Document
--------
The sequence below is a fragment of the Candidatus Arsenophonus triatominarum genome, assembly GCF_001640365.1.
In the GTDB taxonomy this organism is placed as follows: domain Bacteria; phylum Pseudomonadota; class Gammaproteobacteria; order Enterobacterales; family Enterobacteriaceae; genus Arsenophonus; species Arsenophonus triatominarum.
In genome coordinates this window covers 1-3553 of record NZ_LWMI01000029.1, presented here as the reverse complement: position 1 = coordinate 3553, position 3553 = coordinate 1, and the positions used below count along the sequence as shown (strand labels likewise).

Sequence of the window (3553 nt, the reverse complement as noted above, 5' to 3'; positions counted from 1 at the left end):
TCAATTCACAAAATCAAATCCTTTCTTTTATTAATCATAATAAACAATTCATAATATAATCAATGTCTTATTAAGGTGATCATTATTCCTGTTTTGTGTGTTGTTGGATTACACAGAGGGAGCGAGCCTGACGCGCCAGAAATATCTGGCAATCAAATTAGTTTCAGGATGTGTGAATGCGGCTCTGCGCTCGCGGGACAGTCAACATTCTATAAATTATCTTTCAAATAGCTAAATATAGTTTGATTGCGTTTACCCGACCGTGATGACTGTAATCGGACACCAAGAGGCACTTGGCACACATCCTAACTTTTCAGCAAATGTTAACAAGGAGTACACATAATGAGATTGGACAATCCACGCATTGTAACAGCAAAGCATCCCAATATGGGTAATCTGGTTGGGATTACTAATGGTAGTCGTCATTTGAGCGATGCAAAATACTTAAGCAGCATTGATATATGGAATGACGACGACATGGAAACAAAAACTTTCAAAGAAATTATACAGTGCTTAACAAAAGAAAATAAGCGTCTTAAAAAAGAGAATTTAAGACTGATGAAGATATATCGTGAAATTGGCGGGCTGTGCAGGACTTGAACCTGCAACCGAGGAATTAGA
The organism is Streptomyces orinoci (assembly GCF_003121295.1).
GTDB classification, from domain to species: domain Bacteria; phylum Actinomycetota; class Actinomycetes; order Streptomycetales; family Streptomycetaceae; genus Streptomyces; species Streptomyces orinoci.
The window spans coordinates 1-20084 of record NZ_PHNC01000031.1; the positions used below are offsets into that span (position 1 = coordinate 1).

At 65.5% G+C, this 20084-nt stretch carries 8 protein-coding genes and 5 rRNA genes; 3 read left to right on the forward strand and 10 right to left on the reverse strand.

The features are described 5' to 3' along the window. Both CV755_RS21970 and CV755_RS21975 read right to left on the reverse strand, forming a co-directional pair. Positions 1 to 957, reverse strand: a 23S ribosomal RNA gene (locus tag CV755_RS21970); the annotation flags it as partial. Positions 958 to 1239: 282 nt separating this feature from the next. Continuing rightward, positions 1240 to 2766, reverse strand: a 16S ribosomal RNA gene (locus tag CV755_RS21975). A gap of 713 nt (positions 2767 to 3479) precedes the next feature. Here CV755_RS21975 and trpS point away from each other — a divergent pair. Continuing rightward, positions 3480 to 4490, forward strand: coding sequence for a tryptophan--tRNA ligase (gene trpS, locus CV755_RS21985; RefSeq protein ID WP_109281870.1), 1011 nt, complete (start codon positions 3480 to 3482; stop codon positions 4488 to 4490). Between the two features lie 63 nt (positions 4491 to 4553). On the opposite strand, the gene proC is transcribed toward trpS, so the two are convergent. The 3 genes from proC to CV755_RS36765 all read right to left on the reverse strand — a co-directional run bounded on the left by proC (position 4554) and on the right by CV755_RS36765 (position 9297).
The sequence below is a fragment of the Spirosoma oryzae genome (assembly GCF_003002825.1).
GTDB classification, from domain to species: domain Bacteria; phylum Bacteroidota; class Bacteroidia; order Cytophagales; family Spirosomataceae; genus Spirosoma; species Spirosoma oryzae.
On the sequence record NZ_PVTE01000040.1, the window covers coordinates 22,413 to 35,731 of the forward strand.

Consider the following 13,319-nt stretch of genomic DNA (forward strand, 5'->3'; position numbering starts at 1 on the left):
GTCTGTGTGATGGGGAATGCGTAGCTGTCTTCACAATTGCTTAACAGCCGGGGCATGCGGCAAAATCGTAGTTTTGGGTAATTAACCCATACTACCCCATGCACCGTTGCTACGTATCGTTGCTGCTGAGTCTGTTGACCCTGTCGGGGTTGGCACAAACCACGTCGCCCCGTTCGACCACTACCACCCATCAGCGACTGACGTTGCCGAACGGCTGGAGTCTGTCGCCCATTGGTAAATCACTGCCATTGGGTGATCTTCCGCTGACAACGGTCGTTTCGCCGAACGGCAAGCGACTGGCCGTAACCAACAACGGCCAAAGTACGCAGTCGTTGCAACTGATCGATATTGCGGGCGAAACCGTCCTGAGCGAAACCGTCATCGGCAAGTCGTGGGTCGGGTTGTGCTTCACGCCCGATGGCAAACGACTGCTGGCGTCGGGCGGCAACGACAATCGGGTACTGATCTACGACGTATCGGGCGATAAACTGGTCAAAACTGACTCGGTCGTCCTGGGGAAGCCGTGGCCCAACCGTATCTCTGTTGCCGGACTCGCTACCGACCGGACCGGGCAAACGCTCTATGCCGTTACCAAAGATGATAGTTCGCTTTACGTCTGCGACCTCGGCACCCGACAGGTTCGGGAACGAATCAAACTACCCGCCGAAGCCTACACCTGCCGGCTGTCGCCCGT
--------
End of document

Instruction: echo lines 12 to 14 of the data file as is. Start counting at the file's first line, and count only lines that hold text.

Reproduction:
GTDB classification, from domain to species: domain Bacteria; phylum Bacteroidota; class Bacteroidia; order Cytophagales; family Spirosomataceae; genus Spirosoma; species Spirosoma oryzae.
On the sequence record NZ_PVTE01000040.1, the window covers coordinates 22,413 to 35,731 of the forward strand.

Consider the following 13,319-nt stretch of genomic DNA (forward strand, 5'->3'; position numbering starts at 1 on the left):